FOR more than a decade he has made a living as a busker with a treasured guitar his mum gave to him.
But folk musician Gareth Forsyth was robbed of his much-loved £3000 instrument as he waited for a coach at St Andrew Square bus station, meaning he now has no way of earning a wage.
Urgent appeals for information have been posted on social networking sites, as well as on music and guitar forums across the UK, warning people to look out for the unusual guitar being sold on the black market.
Mr Forsyth, 32, a Dublin-based musician, had been visiting friends in the Capital and dozed off for half an hour as he waited for a coach.
He said: “I’m usually more careful as my guitar is all I have to make a few quid.
“My phone, wallet and bag were in a rucksack and that’s gone too.”
His guitar – known to him as Mildred – was a treasured gift from his mother, bought for him more than a decade ago to help him as he embarked on a musical career.
The Lowden model, which was in a Hiscox flight case, has distinctive markings and sports a black scratchplate on its bottom right. It also has a small piece of sandpaper on the top.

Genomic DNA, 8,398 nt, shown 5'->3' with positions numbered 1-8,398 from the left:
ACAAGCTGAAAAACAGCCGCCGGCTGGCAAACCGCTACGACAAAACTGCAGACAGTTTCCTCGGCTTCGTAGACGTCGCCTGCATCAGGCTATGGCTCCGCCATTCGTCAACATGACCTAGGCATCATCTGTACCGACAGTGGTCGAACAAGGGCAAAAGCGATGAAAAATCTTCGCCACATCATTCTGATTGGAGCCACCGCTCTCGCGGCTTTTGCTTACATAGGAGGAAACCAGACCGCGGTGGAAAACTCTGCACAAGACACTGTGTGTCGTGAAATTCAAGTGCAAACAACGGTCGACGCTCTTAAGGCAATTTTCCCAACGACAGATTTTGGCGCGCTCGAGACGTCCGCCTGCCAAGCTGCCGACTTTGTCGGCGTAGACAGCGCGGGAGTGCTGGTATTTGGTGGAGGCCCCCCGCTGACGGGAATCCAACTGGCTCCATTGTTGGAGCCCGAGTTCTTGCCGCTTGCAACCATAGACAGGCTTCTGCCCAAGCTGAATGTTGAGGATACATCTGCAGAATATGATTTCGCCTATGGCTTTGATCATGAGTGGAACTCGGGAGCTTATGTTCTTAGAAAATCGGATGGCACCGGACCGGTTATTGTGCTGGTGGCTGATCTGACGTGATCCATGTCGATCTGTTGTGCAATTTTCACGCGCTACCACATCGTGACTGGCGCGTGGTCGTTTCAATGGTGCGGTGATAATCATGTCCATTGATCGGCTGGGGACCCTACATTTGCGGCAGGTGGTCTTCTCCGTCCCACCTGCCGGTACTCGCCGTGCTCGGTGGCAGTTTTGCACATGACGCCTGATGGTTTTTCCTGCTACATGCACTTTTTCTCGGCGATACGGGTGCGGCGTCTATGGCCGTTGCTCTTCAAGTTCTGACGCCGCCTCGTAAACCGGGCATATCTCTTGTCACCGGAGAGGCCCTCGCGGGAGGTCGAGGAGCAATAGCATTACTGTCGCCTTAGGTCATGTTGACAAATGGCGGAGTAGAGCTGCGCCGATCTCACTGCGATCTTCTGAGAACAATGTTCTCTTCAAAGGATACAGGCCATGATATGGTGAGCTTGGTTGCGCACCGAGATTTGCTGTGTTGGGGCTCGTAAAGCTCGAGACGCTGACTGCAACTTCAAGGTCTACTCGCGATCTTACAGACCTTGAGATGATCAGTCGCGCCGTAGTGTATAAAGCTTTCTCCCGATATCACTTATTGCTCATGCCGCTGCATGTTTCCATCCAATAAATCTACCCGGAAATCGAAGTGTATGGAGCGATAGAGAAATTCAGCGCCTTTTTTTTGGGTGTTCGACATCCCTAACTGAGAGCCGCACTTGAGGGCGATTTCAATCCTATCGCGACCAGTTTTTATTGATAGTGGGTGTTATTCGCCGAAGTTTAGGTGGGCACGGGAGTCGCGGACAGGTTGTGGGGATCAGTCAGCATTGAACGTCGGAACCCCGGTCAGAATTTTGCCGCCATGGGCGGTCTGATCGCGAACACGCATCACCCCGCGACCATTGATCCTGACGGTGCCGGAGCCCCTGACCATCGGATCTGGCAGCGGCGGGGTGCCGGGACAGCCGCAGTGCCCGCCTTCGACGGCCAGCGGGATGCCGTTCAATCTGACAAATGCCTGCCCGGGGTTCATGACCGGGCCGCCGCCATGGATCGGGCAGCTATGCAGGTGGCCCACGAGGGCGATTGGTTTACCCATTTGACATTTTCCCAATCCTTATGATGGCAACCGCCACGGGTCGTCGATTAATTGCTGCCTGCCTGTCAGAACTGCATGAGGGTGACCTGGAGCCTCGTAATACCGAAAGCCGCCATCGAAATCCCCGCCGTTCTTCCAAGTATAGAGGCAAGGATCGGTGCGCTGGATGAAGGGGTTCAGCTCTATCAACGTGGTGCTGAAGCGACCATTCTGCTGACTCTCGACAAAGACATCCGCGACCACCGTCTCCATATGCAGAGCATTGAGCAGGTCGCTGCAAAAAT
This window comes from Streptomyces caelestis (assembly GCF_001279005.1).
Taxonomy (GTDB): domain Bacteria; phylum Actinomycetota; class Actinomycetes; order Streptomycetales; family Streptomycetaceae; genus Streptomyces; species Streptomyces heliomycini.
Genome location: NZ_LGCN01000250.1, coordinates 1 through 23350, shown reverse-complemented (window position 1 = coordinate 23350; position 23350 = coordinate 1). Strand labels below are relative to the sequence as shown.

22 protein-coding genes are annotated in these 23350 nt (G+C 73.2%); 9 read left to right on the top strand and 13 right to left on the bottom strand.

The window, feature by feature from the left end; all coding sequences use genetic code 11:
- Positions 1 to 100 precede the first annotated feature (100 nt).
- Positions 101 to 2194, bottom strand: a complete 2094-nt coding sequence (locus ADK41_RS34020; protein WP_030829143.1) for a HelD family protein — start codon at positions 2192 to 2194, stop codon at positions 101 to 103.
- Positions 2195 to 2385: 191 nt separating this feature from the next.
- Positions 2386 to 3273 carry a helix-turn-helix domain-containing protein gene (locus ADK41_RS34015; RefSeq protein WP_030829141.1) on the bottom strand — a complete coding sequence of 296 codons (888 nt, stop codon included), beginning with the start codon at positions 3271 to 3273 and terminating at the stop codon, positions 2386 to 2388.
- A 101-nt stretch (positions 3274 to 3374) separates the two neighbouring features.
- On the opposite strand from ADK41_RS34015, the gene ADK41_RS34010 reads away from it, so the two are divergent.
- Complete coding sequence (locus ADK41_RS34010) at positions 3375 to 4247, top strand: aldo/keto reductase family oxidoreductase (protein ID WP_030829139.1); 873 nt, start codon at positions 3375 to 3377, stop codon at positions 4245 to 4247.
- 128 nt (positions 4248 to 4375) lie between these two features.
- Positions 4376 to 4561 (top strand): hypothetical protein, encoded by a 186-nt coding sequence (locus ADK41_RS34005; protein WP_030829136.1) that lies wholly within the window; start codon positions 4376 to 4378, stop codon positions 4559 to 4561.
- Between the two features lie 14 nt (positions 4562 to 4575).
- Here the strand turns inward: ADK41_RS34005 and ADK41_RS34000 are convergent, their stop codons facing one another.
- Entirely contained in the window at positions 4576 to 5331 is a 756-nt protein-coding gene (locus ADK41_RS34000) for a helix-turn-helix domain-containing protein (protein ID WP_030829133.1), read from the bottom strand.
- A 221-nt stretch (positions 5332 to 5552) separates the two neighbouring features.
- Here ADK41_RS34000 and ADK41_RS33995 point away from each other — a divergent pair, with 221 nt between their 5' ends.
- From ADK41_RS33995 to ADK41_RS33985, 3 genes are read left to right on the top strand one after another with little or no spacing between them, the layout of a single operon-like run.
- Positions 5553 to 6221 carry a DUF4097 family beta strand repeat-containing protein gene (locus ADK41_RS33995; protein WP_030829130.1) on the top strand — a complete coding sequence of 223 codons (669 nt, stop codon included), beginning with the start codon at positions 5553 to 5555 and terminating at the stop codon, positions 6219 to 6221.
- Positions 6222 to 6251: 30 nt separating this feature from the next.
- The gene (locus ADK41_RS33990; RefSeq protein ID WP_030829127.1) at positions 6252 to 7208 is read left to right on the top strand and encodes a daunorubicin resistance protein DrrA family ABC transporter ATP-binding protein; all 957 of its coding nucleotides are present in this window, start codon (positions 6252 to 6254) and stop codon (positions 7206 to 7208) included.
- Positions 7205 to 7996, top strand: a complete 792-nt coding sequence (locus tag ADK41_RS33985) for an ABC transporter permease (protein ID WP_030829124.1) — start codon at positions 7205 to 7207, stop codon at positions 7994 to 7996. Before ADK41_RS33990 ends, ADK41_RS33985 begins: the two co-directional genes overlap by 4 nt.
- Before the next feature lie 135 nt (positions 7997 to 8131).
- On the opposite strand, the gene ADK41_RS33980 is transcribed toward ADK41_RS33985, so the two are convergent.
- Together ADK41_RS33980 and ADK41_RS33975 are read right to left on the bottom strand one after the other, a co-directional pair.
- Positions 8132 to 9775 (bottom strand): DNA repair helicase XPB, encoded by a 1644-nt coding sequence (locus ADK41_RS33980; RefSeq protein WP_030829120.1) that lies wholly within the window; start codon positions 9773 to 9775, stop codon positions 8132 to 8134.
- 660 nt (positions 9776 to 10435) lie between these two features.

Mum Caroline Carey has also spoken of her disappointment at the instrument going missing on January 8.
She told the News: “He is a brilliant musician and very talented. The industry is a tough one so he resorts to busking.
“There is a bit of a false sense of security in Ireland as there seems to be so much less theft, especially of instruments.
“He’s been really shaken by it because he went everywhere with it. He had a real relationship with it.
“Obviously, someone was watching him and has taken advantage for that split second.”
Mr Forsyth is the latest musician to be targeted by thieves in the last year across Lothian.
In August, thugs made off with a £1000 rare guitar belonging to Simon Reid, a student at Edinburgh Napier University, who had left it in the back of his car following a gig in Livingston, along with £500 of other musical equipment.
Fortunately, after a story in the Evening News, a pawn shop contacted Mr Reid to say the sunburst Fender American VG Stratocaster was there.
In June, Californian four-piece Le Blonde Dames were staying in the Radisson Blu hotel, in High Street, when a guitar they owned was stolen.
Bungling thieves attempted to sell it to a music shop, whose owners instantly became suspicious and contacted police.
In September, Toby Mottershead thought his beloved possession had been taken following a Festival gig. However, it later emerged the instrument had been mistakenly taken to London by the construction firm charged with dismantling the stage.
Anyone with information about the theft of Mr Forsyth’s guitar should e-mail gar firstname.lastname@example.org